Neil Reiff was quoted in Campaigns & Elections magazine’s write-up on today’s McCutcheon v.FEC Supreme Court decision, striking down federal aggregate contribution limits. He told Campaigns & Elections that the “real winners will be national party committees. It’s been the national committees who are able to find and cultivate these larger donors. If an individual wants to triple max each year to the three national committees, that is $194,400 for the two-year cycle, way more than the aggregate limit.”
Under the old rules, an individual could only donate an aggregate of $74,600 per 2-year election cycle to all PAC and party committees, with a maximum contribution limit of $32,400 to any individual party committee. In addition, an individual could only donate an aggregate of $48,600 per cycle to all federal candidates, with a maximum contribution limit of $2,600 per candidate per election. Today’s decision strikes down the aggregate limits while preserving the contribution limits to individual candidates, PACs, and party committees.
Jim Lamb’s successful track record in fighting false and misleading Super PACs was highlighted in an article in Campaigns andElections today. The article discussed ways to fight back against Super PAC television ads, which are afforded much fewer first amendment protections than candidate-sponsored ads. The article highlights Mr. Lamb’s success in fighting back when the facts are outright wrong or false. Backed up with research, Mr. Lamb breaks down each claim made by the Super PAC with a news-sourced rebuttal, imploring the station to protect the public from “false, misleading, and deceptive advertising.”
Neil Reiff has written a new article for Campaigns and Elections magazine this morning, offering a preview of several campaign finance issues likely to come to the forefront in 2014. With 2014 midterms right around the corner, Mr. Reiff identifies five issues likely to make news in the new year:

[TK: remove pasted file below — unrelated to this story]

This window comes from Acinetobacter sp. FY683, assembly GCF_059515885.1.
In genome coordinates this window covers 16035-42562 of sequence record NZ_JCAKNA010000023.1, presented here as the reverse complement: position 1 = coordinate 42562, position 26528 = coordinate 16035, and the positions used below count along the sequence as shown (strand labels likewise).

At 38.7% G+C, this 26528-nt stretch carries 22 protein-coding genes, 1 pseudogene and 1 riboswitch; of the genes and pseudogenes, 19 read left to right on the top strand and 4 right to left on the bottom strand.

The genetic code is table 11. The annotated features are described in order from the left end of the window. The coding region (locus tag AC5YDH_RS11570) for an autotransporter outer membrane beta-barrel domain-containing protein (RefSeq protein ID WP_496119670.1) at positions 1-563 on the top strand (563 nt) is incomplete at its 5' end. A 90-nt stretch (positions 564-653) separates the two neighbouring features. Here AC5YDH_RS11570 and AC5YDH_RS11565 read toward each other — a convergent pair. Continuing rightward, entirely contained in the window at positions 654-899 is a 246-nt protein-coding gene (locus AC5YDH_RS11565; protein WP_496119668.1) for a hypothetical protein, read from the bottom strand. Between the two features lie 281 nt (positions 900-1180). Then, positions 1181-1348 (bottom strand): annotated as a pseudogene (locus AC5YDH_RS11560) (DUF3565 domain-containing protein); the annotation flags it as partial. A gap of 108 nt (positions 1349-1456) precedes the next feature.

Super PACs expanding their influence into state and local races
States raising contribution limits
The McCutcheon v. FEC Supreme Court case and its impacts on federal and state aggregate contribution limits
A continued push for more disclosure from 501(c)(4) groups, especially as it regards to political spending by such groups
Potential for a new push from Congress to reform campaign finance laws, especially Super PAC
Neil Reiff was quoted today in a story in Campaigns and Electionsmagazine on the role of Super PACs going forward. While many stories were written in the last week about the ineffectiveness of larger Super PACs, especially on the Republican side on the Presidential and Senatorial levels, Mr. Reiff argued that a more focused approach by Super PACs will be the way to go. He pointed to CREDO Super PAC, which spent under $700,000 to successfully oppose a number of Tea Party Republicans. Although Mr. Reiff told Campaigns and Elections that although flooding the airwaves became counterproductive for SuperPACs, they will refocus in future elections on improving get out the vote efforts.
A new editorial by Neil Reiff was published in Campaigns and Elections magazine this morning. Titled “The Weakening of State and Local Parties,” Mr. Reiff discusses how ten years after the passage of BCRA, the law has crippled the ability of state and local parties to raise and spend money in non-federal races. While the rise of Super PACs has led to hundreds of millions of dollars of largely unregulated contributions and expenditures over the last few years, new regulations and court decisions have continued to restrict what state and local parties can do more and more.
Mr. Reiff argues that state parties serve a vital role, and through grassroots organizing, they can serve as a counterbalance to the negative media games that Super PACs play. Thus, Congress must act to restore some semblance of a level playing field for state and local parties.
Campaigns and Elections magazine is up with a new round table-style article today, reflecting on Citizens United and the “new world of money and politics,” featuring Neil Reiff. He discusses the impact of the SpeechNow.org case, the permeation of Super PACs into Senate and House races, the impact of BCRA on state and local parties, and more.
He was one of five election lawyers to be featured in the article, along with Mark Elias of Perkins Coie, former FEC Chair Robert Lenhard (now at Covington and Burling), former FEC Chairman Michael Toner (now at Wiley Rein), and Jason Torchinsky of Holtzman Vogel.